Innovation in public places: how new connectivity solutions are transforming Ireland.

Ken McGrath
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On: 29 Jan 2020
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Dublin Public Sector

The impact of what the World Economic Forum famously termed Industry 4.0, a new industrial revolution built on digital technologies, is a hot topic among businesses but the scale of innovation around it in the public sector is often less appreciated.

In Ireland there has been flurry of activity spanning mobility, big data, security and eHealth. The transformational impact of a new wave of connectivity solutions can be seen across a diverse range of projects spanning emergency services, primary care, education, communities and government. It’s a quiet revolution that is only likely to gather pace in 2020 as emerging technologies like AI, machine learning, 5G, and IoT (Internet of Things) take hold.

The rise of smart cities and smart government.

Smart cities and smart governments focus on using data and technologies such as Internet of Things (IoT) to increase operational efficiencies, reduce pollution, improve sustainability and enhance quality of life for people living and working there. Initiatives to improve everything from the environment to healthcare are already underway, here in Ireland; Cork, Dublin and Galway are at the forefront of this innovation, in addition to universities and rural communities.   

Pre-empting problems through predictive analytics.

Perhaps the biggest opportunity to government, centrally and locally, will be the insights contained in aggregated data from connected devices and IoT sensors. Applying AI and machine learning to these vast pools of data will take evidence-based decision-making to a new level, with the potential to transform the way the public sector invests in infrastructure and services.

For the first time, using cutting edge data analytics technologies we can analyse anonymised and aggregated data collected from mobile phone users to give insight on the flow of people, traffic and public transport. This will be invaluable for city planners, helping them better plan their strategies through more informed decision making.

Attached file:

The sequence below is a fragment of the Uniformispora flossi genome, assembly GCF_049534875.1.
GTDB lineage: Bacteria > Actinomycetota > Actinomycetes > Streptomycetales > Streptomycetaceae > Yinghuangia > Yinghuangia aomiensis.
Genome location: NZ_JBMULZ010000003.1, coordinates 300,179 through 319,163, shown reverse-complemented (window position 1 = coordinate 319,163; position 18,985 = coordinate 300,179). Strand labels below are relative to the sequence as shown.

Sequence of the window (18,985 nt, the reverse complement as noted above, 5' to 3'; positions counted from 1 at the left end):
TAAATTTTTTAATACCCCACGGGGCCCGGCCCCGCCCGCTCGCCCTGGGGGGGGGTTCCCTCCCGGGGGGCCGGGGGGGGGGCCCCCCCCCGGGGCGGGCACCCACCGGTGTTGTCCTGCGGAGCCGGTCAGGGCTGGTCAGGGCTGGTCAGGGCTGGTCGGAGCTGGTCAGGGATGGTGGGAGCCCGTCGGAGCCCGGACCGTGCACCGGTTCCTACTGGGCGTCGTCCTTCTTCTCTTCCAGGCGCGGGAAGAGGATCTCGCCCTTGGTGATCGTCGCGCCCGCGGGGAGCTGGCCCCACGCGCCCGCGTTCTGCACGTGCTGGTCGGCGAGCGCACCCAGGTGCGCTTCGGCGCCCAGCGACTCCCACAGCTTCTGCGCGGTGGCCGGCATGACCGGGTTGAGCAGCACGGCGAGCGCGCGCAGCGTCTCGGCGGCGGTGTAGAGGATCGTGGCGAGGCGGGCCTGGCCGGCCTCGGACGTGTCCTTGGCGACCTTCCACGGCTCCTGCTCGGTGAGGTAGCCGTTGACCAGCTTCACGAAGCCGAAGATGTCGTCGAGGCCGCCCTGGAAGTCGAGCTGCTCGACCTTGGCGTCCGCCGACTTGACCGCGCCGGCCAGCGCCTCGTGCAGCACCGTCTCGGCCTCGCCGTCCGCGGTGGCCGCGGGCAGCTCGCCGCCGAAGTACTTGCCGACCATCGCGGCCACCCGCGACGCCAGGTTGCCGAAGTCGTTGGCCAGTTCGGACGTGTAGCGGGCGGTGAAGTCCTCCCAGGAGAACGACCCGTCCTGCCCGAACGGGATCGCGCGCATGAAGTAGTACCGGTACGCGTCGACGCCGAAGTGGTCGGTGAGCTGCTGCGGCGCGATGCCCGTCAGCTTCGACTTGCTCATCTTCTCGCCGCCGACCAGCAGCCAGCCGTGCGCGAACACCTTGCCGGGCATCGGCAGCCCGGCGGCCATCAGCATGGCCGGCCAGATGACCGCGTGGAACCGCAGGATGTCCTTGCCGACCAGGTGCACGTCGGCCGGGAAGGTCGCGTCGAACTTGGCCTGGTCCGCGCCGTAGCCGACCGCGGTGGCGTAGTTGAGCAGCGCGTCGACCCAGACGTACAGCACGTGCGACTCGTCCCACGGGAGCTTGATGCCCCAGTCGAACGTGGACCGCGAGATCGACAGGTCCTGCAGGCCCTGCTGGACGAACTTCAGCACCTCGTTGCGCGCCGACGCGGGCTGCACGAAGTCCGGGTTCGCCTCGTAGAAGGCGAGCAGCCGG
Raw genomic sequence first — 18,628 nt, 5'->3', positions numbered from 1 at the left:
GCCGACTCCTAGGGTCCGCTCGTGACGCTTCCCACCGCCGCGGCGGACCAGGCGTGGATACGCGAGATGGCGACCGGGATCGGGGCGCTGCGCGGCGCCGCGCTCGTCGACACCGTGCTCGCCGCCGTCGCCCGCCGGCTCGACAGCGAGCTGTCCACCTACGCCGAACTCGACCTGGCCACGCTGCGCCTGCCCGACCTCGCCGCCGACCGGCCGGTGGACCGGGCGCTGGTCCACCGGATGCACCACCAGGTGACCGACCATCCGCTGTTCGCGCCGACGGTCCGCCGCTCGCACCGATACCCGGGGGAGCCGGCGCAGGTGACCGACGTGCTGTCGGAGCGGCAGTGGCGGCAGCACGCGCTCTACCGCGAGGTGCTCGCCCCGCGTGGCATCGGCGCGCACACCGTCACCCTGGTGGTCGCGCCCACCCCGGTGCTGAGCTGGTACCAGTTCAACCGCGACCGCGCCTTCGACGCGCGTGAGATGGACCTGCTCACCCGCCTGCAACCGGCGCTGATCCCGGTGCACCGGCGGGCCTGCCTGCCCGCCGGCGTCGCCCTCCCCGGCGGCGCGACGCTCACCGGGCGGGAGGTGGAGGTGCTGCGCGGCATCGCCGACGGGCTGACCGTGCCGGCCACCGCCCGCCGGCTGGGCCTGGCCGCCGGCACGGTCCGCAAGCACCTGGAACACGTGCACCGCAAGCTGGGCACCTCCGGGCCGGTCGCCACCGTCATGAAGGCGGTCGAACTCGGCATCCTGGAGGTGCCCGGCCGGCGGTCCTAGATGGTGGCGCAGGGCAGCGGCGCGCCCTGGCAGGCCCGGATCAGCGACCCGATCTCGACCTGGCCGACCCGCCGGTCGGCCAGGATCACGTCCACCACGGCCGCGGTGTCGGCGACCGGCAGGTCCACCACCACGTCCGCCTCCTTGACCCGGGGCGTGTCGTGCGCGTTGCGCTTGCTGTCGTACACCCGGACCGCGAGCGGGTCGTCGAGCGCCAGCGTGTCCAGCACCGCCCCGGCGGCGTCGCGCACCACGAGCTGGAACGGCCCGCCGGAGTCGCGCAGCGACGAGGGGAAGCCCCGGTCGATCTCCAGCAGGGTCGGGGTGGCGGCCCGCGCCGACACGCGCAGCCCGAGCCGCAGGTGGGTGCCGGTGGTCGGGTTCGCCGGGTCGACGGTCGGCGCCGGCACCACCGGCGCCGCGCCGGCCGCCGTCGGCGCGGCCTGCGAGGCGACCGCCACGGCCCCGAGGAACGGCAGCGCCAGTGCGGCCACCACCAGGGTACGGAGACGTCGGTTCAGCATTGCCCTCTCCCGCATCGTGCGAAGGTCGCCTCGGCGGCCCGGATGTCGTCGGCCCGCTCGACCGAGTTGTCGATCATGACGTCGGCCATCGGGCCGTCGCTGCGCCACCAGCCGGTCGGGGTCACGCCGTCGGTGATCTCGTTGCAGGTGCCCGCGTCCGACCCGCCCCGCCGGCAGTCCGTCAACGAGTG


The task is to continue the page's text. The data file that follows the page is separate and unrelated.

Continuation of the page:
Intelligent transport systems and automated driving.

It is anticipated with the advent of 5G that new smart transport technologies will enable users to be better informed and make safer, more coordinated, and smarter use of transport networks. Yet, there is a lot of unknowns on what the impact of autonomous vehicles will be.

NUI Galway’s College of Engineering must be unique in considering how the environment impacts the performance of self-driving cars. Using a 5G cell provided by Three and sensors from automotive technology company Valeo, self-driving vehicles will be tested on campus, in all sorts of weather and lighting conditions (it is the west of Ireland after all). It’s a great example of academia and industry working together on pioneering research.

Enabling the strategic use of ICT to deliver improved healthcare.

5G will enable caregivers to perform remote monitoring and treatment, anytime. Applying sensors to wearable devices can also advance remote treatment, potentially freeing up hospital beds, while personalising patient care.

We are currently exploring opportunities with a cohort of public sector agencies, collaborating to build an IoT solution to support elderly care in the home. Like a lot of our new solutions, this was showcased on Arranmore Island, where sensors were installed in homes as an assisted living solution to monitor everyday activity and ensure elderly residents are active and well.

High-speed connectivity can also shift the point of patient care from hospitals to GPs. On Arranmore we saw how the local GP was able to send and receive large medical imagery and files in the practice. There is model here for enabling doctors to provide more treatment locally and relieve the pressure on hospital appointments. This is particularly important in the management of chronic health conditions, where regular monitoring of patients can prevent disorders from progressing to life-threatening levels.

Mobilising communities.

In addition to assisted living solutions Three has conducted a lot of work on the island of Arranmore around remote working, providing fast internet speeds with tried-and-tested mobile solutions that have a vital role to play in rural parts of Ireland, where fixed-line connectivity is still a challenge. We have also been working with Grow Remote, a community-based crowd sourcing organisation that promotes rural home working as an antidote to increasingly congested cities. Expect this to be a growing trend in the years ahead.

Connected learning.

Connected learning has made the old definitions of a classroom obsolete. Mobile technologies can enable, support or enhance access to education providing a gateway to the best educators to those in the most remote or underprivileged communities.

Access to connectivity and technology plays a vital role in enabling new education opportunities. The Aphort National School on Arranmore is now using online learning and collaboration tools for the first time.

Digital technologies have been responsible for a period of unprecedented change that will only accelerate with the imminent arrival of 5G. The adoption of connected technologies will enable public sector organisations to optimise energy efficiency, infrastructure, public safety, emergency responses and more.

Three’s Business Learning Centre features a range of eGuides, blogs and videos specific to the public sector. Visit connected.three.ie/public to join our online community.